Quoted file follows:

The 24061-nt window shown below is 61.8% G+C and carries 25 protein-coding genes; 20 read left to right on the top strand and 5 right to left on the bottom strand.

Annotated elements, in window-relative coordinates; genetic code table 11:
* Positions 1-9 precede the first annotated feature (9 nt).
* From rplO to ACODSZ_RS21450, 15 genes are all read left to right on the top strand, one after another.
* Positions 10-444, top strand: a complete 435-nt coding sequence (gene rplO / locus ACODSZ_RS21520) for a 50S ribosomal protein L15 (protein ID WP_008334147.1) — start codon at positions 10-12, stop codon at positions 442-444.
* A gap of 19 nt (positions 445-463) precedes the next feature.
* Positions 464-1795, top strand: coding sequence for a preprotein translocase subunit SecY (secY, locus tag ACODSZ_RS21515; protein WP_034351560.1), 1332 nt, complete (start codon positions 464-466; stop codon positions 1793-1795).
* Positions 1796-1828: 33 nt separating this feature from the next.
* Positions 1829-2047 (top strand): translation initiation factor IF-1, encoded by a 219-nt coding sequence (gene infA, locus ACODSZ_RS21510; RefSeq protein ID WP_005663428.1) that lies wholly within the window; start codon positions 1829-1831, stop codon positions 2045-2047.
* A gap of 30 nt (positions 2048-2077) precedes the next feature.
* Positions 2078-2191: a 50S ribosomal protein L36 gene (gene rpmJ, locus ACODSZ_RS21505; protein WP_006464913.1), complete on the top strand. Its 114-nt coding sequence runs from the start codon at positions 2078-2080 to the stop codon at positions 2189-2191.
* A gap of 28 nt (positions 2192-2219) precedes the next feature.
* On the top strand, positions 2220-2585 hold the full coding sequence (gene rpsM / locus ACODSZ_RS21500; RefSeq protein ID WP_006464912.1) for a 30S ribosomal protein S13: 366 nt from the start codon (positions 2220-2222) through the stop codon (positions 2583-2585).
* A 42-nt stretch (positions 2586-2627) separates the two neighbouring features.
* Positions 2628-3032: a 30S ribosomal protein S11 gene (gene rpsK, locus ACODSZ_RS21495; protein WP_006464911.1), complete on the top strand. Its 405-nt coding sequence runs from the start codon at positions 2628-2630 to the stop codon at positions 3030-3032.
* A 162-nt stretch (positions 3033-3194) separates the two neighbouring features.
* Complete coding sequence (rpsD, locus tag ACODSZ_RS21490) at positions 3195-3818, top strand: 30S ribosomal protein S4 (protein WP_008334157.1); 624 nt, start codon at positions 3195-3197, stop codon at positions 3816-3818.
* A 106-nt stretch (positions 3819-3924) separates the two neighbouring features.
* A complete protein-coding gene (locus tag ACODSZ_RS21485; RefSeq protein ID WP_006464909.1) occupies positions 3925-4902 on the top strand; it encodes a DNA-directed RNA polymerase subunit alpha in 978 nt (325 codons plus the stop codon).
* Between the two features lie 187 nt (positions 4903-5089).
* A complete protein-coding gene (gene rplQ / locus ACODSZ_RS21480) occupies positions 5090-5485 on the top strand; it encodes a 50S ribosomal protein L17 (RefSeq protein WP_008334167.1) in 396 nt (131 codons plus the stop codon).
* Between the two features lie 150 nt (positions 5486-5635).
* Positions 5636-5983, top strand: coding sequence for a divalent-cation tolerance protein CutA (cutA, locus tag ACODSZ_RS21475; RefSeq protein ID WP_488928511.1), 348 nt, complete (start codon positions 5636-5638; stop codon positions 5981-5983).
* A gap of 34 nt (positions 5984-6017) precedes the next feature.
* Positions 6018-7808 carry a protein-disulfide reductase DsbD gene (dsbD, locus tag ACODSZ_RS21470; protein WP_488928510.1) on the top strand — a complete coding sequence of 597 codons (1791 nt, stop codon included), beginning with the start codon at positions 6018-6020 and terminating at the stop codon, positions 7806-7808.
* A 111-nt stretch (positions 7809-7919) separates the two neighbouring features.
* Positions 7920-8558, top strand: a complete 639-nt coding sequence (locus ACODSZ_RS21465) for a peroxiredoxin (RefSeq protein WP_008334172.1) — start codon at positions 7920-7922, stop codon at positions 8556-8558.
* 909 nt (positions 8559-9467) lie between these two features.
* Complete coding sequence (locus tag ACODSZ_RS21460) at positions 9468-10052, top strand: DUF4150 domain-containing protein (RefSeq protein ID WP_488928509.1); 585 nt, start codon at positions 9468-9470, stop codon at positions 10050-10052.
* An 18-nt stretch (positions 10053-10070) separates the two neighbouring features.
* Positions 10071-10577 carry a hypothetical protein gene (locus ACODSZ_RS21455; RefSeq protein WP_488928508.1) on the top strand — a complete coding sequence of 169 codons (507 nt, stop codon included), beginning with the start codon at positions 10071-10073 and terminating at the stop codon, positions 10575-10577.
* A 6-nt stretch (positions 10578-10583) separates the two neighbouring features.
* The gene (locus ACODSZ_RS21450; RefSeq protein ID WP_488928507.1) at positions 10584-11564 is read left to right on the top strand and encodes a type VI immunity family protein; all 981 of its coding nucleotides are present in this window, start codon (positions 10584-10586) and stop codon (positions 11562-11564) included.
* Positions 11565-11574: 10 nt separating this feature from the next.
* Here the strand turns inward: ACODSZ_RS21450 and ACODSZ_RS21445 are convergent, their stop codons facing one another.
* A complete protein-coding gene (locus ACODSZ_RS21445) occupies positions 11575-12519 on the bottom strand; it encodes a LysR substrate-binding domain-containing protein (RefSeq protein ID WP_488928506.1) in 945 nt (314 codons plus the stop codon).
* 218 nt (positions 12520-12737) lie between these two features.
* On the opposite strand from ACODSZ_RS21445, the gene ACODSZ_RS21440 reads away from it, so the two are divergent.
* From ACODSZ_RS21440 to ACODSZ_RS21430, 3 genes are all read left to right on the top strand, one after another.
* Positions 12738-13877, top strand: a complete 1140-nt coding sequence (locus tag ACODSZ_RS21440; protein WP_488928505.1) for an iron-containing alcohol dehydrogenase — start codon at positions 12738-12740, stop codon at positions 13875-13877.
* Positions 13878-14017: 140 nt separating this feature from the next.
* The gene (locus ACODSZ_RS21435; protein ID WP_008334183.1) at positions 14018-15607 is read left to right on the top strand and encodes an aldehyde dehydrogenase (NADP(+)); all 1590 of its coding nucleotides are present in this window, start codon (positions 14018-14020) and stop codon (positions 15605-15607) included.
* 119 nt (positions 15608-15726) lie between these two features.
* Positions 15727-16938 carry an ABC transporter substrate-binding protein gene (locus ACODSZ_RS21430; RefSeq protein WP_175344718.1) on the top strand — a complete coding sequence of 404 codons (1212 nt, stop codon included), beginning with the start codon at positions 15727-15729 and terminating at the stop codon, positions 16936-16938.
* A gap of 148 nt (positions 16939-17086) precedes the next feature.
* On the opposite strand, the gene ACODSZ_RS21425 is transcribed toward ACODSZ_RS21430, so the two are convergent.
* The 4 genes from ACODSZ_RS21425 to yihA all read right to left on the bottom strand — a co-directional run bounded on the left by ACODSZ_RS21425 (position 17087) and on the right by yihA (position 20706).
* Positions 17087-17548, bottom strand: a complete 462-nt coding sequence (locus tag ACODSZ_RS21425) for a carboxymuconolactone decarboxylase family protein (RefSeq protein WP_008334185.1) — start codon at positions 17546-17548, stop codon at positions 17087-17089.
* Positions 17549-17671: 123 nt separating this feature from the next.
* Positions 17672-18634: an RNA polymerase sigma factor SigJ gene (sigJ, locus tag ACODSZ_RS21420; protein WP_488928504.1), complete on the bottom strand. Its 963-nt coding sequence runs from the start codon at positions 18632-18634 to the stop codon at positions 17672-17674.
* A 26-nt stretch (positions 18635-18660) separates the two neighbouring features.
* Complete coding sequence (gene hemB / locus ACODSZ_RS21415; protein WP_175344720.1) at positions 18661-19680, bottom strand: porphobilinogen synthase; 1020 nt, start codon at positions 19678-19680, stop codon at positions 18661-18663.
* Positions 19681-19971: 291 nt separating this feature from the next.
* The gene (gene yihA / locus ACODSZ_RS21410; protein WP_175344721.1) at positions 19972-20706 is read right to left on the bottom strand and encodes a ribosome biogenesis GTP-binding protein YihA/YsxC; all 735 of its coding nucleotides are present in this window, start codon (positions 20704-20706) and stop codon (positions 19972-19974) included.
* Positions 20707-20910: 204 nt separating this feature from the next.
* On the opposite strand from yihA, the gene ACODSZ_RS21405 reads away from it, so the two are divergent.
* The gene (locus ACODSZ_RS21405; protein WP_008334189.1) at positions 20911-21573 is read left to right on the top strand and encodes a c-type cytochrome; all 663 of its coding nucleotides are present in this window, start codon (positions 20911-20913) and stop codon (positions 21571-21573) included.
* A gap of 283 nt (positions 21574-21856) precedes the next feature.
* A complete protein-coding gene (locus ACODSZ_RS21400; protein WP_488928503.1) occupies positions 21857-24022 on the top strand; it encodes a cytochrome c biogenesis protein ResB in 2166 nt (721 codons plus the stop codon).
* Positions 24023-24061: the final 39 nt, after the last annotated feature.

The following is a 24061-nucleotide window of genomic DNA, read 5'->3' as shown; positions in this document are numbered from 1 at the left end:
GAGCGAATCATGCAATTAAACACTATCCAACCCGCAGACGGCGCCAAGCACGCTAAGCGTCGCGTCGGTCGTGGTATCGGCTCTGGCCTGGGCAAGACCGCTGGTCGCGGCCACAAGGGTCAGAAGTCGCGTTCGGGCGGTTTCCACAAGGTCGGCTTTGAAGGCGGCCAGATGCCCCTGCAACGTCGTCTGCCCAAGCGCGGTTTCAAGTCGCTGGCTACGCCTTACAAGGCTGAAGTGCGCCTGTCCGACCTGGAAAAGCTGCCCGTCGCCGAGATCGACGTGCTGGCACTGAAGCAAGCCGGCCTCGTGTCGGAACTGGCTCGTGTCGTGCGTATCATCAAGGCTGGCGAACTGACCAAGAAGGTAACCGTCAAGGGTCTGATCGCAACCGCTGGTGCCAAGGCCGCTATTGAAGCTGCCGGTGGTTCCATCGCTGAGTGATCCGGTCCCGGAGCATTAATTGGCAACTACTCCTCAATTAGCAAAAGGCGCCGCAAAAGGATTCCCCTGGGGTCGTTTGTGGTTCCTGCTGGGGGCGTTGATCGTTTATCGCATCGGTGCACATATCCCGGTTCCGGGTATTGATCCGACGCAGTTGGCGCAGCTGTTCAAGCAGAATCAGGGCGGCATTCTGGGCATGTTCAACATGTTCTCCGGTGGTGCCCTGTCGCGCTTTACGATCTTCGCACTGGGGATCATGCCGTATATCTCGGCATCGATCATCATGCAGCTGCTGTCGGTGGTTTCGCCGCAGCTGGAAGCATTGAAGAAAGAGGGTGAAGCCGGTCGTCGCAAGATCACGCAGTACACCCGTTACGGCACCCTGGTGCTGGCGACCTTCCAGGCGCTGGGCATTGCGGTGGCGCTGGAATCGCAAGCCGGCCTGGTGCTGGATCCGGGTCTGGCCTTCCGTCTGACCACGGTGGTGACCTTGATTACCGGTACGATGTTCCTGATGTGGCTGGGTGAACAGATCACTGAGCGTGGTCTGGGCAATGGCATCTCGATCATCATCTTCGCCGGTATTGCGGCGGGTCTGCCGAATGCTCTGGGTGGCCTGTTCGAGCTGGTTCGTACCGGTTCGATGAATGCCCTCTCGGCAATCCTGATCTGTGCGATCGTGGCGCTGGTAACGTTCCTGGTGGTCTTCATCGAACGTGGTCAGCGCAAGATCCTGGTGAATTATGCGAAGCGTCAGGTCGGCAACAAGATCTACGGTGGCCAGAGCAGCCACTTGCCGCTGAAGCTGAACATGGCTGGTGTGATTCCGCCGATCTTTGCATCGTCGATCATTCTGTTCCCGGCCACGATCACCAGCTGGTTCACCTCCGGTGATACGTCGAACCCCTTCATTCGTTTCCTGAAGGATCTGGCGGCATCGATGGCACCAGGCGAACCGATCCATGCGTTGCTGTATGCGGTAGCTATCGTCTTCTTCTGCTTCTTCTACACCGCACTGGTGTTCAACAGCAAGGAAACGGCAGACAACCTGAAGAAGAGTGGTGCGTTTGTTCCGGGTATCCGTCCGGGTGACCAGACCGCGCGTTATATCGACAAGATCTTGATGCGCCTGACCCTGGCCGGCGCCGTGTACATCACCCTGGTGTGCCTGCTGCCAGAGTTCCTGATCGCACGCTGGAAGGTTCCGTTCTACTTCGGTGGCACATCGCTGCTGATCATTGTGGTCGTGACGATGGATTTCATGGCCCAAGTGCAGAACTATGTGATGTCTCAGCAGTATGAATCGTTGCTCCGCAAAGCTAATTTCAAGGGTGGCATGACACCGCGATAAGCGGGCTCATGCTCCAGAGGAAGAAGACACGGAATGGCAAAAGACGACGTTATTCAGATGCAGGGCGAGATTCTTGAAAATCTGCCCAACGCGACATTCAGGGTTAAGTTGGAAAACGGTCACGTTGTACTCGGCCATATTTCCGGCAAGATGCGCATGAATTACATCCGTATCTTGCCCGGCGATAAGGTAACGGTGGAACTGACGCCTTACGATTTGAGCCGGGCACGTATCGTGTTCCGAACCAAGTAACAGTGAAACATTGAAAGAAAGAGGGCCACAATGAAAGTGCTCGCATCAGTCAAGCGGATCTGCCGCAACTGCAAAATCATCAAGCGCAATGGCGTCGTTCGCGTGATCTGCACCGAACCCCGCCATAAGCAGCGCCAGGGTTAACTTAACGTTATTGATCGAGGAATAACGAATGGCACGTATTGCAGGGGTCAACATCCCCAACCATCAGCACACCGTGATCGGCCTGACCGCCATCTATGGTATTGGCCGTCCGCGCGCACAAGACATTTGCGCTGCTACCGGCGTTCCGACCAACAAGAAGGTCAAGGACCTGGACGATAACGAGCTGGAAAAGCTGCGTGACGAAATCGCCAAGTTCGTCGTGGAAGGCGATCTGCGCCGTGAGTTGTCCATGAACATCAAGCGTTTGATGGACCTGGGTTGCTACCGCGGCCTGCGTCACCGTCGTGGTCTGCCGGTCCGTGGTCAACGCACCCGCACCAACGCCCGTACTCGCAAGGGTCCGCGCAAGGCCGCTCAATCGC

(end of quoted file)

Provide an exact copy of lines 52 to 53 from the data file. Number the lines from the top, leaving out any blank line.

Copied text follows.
* Complete coding sequence (gene hemB / locus ACODSZ_RS21415; protein WP_175344720.1) at positions 18661-19680, bottom strand: porphobilinogen synthase; 1020 nt, start codon at positions 19678-19680, stop codon at positions 18661-18663.
* Positions 19681-19971: 291 nt separating this feature from the next.